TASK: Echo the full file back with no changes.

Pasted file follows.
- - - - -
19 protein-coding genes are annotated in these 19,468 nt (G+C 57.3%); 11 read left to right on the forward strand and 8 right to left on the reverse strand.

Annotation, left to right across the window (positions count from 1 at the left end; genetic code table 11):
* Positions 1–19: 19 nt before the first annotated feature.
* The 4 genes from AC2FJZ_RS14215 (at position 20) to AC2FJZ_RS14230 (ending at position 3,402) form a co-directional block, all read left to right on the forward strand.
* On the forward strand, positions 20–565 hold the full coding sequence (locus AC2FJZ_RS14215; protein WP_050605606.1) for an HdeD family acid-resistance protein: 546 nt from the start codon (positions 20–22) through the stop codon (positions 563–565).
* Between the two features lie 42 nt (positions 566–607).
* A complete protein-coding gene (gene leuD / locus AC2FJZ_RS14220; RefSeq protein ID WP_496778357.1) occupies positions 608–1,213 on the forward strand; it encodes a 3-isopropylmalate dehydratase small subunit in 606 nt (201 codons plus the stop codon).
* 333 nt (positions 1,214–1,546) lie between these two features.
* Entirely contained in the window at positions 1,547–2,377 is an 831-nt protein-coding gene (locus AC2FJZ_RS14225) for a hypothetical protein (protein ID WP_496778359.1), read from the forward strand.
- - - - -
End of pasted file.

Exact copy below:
19 protein-coding genes are annotated in these 19,468 nt (G+C 57.3%); 11 read left to right on the forward strand and 8 right to left on the reverse strand.

Annotation, left to right across the window (positions count from 1 at the left end; genetic code table 11):
* Positions 1–19: 19 nt before the first annotated feature.
* The 4 genes from AC2FJZ_RS14215 (at position 20) to AC2FJZ_RS14230 (ending at position 3,402) form a co-directional block, all read left to right on the forward strand.
* On the forward strand, positions 20–565 hold the full coding sequence (locus AC2FJZ_RS14215; protein WP_050605606.1) for an HdeD family acid-resistance protein: 546 nt from the start codon (positions 20–22) through the stop codon (positions 563–565).
* Between the two features lie 42 nt (positions 566–607).
* A complete protein-coding gene (gene leuD / locus AC2FJZ_RS14220; RefSeq protein ID WP_496778357.1) occupies positions 608–1,213 on the forward strand; it encodes a 3-isopropylmalate dehydratase small subunit in 606 nt (201 codons plus the stop codon).
* 333 nt (positions 1,214–1,546) lie between these two features.
* Entirely contained in the window at positions 1,547–2,377 is an 831-nt protein-coding gene (locus AC2FJZ_RS14225) for a hypothetical protein (protein ID WP_496778359.1), read from the forward strand.